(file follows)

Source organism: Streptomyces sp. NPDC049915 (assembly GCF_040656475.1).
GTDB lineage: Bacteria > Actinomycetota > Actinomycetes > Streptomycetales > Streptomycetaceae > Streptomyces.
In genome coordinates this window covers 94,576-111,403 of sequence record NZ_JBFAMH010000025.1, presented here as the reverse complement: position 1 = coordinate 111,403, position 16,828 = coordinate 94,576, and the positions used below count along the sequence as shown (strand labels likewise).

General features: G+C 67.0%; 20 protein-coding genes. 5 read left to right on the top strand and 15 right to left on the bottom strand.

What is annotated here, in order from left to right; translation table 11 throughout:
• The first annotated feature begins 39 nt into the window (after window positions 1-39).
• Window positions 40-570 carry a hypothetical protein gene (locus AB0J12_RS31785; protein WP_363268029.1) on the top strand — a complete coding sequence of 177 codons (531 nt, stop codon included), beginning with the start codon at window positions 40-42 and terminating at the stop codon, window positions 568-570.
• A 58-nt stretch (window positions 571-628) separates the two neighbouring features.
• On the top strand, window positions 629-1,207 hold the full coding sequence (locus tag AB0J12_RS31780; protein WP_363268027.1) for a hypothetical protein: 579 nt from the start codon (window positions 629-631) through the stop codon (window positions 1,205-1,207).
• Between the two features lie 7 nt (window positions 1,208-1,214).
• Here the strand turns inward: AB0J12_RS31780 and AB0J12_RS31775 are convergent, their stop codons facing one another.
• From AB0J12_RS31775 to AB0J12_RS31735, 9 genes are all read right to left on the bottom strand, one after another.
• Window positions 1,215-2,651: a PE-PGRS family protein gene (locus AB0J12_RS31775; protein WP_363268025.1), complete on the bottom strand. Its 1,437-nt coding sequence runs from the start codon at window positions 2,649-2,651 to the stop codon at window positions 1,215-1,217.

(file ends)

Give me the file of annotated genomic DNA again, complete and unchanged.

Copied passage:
Source organism: Streptomyces sp. NPDC049915 (assembly GCF_040656475.1).
GTDB lineage: Bacteria > Actinomycetota > Actinomycetes > Streptomycetales > Streptomycetaceae > Streptomyces.
In genome coordinates this window covers 94,576-111,403 of sequence record NZ_JBFAMH010000025.1, presented here as the reverse complement: position 1 = coordinate 111,403, position 16,828 = coordinate 94,576, and the positions used below count along the sequence as shown (strand labels likewise).

General features: G+C 67.0%; 20 protein-coding genes. 5 read left to right on the top strand and 15 right to left on the bottom strand.

What is annotated here, in order from left to right; translation table 11 throughout:
• The first annotated feature begins 39 nt into the window (after window positions 1-39).
• Window positions 40-570 carry a hypothetical protein gene (locus AB0J12_RS31785; protein WP_363268029.1) on the top strand — a complete coding sequence of 177 codons (531 nt, stop codon included), beginning with the start codon at window positions 40-42 and terminating at the stop codon, window positions 568-570.
• A 58-nt stretch (window positions 571-628) separates the two neighbouring features.
• On the top strand, window positions 629-1,207 hold the full coding sequence (locus tag AB0J12_RS31780; protein WP_363268027.1) for a hypothetical protein: 579 nt from the start codon (window positions 629-631) through the stop codon (window positions 1,205-1,207).
• Between the two features lie 7 nt (window positions 1,208-1,214).
• Here the strand turns inward: AB0J12_RS31780 and AB0J12_RS31775 are convergent, their stop codons facing one another.
• From AB0J12_RS31775 to AB0J12_RS31735, 9 genes are all read right to left on the bottom strand, one after another.
• Window positions 1,215-2,651: a PE-PGRS family protein gene (locus AB0J12_RS31775; protein WP_363268025.1), complete on the bottom strand. Its 1,437-nt coding sequence runs from the start codon at window positions 2,649-2,651 to the stop codon at window positions 1,215-1,217.